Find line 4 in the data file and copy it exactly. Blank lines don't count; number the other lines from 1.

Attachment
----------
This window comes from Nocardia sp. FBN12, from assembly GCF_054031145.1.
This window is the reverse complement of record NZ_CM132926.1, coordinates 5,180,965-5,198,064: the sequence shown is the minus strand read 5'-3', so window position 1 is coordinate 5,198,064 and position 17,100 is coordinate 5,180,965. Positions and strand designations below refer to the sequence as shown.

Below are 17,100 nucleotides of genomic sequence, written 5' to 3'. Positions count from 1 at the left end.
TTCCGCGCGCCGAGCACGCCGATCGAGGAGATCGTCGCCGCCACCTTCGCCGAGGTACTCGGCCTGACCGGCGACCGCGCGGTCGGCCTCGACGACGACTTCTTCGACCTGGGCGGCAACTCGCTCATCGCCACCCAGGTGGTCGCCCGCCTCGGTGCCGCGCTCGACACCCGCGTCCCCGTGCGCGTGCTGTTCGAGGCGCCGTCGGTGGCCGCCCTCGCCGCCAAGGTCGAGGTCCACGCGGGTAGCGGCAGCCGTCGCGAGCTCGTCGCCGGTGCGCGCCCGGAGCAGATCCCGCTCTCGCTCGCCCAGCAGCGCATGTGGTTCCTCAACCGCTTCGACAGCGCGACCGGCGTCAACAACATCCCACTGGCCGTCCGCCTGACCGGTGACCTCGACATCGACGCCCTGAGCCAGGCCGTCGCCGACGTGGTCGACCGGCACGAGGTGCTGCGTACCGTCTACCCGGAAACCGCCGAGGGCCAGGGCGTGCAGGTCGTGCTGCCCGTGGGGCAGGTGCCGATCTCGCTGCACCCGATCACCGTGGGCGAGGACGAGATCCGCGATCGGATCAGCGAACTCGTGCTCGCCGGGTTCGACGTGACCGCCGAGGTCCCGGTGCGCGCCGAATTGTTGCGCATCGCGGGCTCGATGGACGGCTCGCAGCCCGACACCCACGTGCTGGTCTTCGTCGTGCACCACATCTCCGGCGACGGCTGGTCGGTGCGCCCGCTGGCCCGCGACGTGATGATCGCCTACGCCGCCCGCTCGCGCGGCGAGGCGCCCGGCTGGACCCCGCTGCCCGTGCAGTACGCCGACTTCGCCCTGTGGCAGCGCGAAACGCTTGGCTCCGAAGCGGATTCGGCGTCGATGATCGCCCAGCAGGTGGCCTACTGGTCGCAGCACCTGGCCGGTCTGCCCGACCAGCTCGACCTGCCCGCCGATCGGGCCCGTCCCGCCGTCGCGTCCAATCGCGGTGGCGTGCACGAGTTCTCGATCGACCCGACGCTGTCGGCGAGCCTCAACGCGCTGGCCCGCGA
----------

TTCCGCGCGCCGAGCACGCCGATCGAGGAGATCGTCGCCGCCACCTTCGCCGAGGTACTCGGCCTGACCGGCGACCGCGCGGTCGGCCTCGACGACGACTTCTTCGACCTGGGCGGCAACTCGCTCATCGCCACCCAGGTGGTCGCCCGCCTCGGTGCCGCGCTCGACACCCGCGTCCCCGTGCGCGTGCTGTTCGAGGCGCCGTCGGTGGCCGCCCTCGCCGCCAAGGTCGAGGTCCACGCGGGTAGCGGCAGCCGTCGCGAGCTCGTCGCCGGTGCGCGCCCGGAGCAGATCCCGCTCTCGCTCGCCCAGCAGCGCATGTGGTTCCTCAACCGCTTCGACAGCGCGACCGGCGTCAACAACATCCCACTGGCCGTCCGCCTGACCGGTGACCTCGACATCGACGCCCTGAGCCAGGCCGTCGCCGACGTGGTCGACCGGCACGAGGTGCTGCGTACCGTCTACCCGGAAACCGCCGAGGGCCAGGGCGTGCAGGTCGTGCTGCCCGTGGGGCAGGTGCCGATCTCGCTGCACCCGATCACCGTGGGCGAGGACGAGATCCGCGATCGGATCAGCGAACTCGTGCTCGCCGGGTTCGACGTGACCGCCGAGGTCCCGGTGCGCGCCGAATTGTTGCGCATCGCGGGCTCGATGGACGGCTCGCAGCCCGACACCCACGTGCTGGTCTTCGTCGTGCACCACATCTCCGGCGACGGCTGGTCGGTGCGCCCGCTGGCCCGCGACGTGATGATCGCCTACGCCGCCCGCTCGCGCGGCGAGGCGCCCGGCTGGACCCCGCTGCCCGTGCAGTACGCCGACTTCGCCCTGTGGCAGCGCGAAACGCTTGGCTCCGAAGCGGATTCGGCGTCGATGATCGCCCAGCAGGTGGCCTACTGGTCGCAGCACCTGGCCGGTCTGCCCGACCAGCTCGACCTGCCCGCCGATCGGGCCCGTCCCGCCGTCGCGTCCAATCGCGGTGGCGTGCACGAGTTCTCGATCGACCCGACGCTGTCGGCGAGCCTCAACGCGCTGGCCCGCGA